BLAIRSVILLE, Ga – Union County Schools (UCS) instituted a mask mandate at the beginning of the year to slow the spread of COVID-19. Now some are wondering if it’s time to remove the measure.
After Christmas, UCS experienced a dangerous spike in cases that almost resulted in the school closing, and after starting the mask mandate, numbers came down. Previously, the school just recommended face coverings for students.
Every time UCS went on break, they saw a spike in COVID-19 cases upon returning. At the meeting in January, board member Julia Barnett discussed how schools are a controlled environment, and it’s easier to contract trace when children are in school. The contained environment limits exposure to unknown elements and potential virus carriers.
However, some parents want to end the mandate, even starting a Facebook group on the issue. Superintendent John Hill referred to those criticizing him on social media as his “fan club.” He made it clear he’s there to take care of the students and staff at UCS.
The majority of UCS leadership supported continuing the mandate because no one can predict the future. The school must consider its immunocompromised faculty and students.
“It’s obvious what we’ve done is working,” High School Principal C.T. Hussion stated. “I know people don’t like to wear them. I don’t…but it works.”
Elementary School Principal Jerry Bavero spoke about watching his staff become sick with the virus.
“One I was really, really concerned about and ended up in the hospital down in Atlanta and thankfully came back still hasn’t made it back full time,” Bavero explained. “If what we all have to deal with for the next 60 odd days is [wearing a mask], I think we’ll all be better for it.”
Woody Gap Principal Carol Knight voiced the immunocompromised faculty’s feelings who feel more comfortable working with a face covering requirement in place. A mask mandate affords those with preexisting conditions increased protection against COVID-19.
According to the data, UCS possessed a relatively flat curve compared to Pioneer RESA and state data; it’s faring better than other school districts. Assistant Superintendent Dr. David Murphy thought Union County was the only school system in Pioneer RESA with a mandate.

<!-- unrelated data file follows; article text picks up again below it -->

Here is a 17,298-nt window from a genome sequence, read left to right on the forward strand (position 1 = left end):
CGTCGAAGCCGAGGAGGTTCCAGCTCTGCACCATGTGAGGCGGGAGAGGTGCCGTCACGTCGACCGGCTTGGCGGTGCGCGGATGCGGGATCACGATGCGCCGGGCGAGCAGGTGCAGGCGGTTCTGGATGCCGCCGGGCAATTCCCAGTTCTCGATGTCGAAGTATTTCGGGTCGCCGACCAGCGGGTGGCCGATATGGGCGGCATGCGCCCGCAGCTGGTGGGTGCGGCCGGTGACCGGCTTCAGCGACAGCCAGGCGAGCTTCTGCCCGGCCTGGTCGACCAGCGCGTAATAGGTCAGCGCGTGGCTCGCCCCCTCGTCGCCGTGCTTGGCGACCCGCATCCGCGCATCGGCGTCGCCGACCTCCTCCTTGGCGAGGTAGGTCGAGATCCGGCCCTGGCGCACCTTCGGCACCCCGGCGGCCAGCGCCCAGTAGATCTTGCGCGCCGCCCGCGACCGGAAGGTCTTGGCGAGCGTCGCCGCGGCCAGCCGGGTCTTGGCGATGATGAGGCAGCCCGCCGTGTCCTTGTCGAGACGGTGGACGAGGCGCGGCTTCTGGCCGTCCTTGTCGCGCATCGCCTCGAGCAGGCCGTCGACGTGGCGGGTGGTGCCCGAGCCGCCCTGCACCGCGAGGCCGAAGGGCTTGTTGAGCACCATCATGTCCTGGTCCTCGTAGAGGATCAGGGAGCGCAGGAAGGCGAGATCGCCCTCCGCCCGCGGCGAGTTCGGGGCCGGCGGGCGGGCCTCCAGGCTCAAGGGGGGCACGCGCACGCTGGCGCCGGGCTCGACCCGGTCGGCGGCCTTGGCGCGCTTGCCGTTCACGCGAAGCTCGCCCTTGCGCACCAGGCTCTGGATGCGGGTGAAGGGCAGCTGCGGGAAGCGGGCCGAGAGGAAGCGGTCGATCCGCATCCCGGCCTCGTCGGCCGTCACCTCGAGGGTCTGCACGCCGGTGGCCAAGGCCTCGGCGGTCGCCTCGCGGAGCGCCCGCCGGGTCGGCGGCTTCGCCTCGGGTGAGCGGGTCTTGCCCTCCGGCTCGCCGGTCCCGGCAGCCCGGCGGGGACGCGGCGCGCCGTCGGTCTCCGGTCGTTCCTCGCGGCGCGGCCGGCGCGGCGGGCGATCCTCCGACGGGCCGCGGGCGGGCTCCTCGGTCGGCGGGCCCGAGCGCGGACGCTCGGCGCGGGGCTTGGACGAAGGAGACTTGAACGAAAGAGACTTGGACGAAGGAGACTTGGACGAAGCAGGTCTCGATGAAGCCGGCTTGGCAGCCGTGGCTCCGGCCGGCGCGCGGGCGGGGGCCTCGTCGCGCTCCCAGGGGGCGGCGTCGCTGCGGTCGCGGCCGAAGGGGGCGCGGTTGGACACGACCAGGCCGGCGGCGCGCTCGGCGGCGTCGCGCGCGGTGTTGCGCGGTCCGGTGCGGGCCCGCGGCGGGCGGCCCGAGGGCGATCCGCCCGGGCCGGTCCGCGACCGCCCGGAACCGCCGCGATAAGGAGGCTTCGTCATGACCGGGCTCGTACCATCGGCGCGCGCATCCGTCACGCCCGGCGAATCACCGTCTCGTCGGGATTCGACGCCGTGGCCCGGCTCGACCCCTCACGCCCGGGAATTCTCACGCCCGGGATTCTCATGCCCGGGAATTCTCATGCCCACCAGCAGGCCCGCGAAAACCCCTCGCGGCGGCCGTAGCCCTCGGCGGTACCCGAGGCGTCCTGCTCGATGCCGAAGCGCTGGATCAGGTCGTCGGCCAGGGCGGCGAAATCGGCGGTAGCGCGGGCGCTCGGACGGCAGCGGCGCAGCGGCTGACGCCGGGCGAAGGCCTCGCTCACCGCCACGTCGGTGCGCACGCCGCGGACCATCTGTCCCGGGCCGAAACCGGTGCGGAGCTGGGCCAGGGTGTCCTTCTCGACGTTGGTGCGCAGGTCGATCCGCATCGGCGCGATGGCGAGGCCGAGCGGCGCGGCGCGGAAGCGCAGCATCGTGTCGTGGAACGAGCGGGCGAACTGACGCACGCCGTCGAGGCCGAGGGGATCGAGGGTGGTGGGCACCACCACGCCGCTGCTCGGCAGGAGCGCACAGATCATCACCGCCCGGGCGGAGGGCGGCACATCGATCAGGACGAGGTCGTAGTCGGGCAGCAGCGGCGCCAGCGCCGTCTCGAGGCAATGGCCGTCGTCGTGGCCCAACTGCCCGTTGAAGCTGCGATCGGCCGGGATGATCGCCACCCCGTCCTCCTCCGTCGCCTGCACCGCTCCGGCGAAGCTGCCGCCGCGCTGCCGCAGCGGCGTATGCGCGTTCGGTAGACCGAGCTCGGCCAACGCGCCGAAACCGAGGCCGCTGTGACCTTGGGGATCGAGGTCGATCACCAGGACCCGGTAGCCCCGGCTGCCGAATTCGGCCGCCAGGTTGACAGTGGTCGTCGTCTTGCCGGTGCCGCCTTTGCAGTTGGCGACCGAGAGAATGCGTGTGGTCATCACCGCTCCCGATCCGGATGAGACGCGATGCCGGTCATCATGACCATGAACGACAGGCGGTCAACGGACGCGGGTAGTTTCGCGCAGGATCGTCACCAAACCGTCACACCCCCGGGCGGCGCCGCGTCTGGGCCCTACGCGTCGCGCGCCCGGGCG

“Us compared to other school districts, we’ve made it further than anyone had expected and to see how successful we have been at this point, with no more information that’s out there. I wouldn’t want to change anything now,” Board member Keith Potts commented.
Board member Jana Akins wanted to know how many kids were out of school because of the face covering requirement. Hill explained that they didn’t know. In January, they allowed students to participate in online and in person learning without having to choose. A child could be in person one day and online the next, depending on preference.
Now that the COVID-19 cases are under control, UCS’s returning to an in person or online only policy at the beginning of the next nine weeks. Parents must decide by Friday, February 19 at 7 p.m. They can find the form on the school’s website.
A Different Perspective
One board member played “devil’s advocate” concerning the mandate, Chair Tony Hunter, who views the science as incomplete, and they’re “stumbling through as best [they can].”
He was adamant that immunocompromised teachers have his full support in asking students and others to wear masks in their presence.
Hunter’s hesitant to recommend a mandate with so many unknowns.
“I don’t like being told what I can or can’t do in the land of the free and home of the brave,” Hunter commented.
When discussing why he chooses to wear a mask in public, he explained, “I would hate to know I have a hand in the demise of anyone.”
Hunter presented the idea of allowing teachers to decide if they wanted students to wear a mask during classes or not. He added that giving children a choice provides UCS with a chance to teach them compassion.
A bus driver stated the mask issue appeared to come from the parents, not the children. In his experience, the students didn’t complain about wearing a mask and cared about protecting others. He once explained to a little girl why she needed to wear one, and now she wears it every day.
Barnett spoke out, “I wish what Tony [Hunter] was saying could work, but I think it’s very confusing for students.”
Assistant Superintendent Paula Davenport offered that the face covering mandate helps to prepare students for the workplace. Most businesses require employees to wear a mask, and if the school doesn’t, it presents a possible “double standard.”
Everyone agreed upon the difficulty of the issue. Hunter stated, “let’s keep things as is,” but “to mandate things takes freedom away from an American citizen.”
He also asked everyone to call their state representative and inquire about moving teachers and faculty to the frontline worker list. Currently, teachers don’t qualify for Phase 1A+ vaccine distribution. A facility in Elberton lost its vaccine eligibility for providing a teacher with a vaccine. Teachers will be included in the next phase.
At the primary school, the students have mask breaks. School leadership and the board are considering how to incorporate mask-free time at all schools.
Board member Patrick White wanted teachers to check on children with glasses and make sure they can accomplish their work.
At the end of the discussion, Superintendent Hill asked the principals to go back to their teachers and discuss face coverings before making a decision.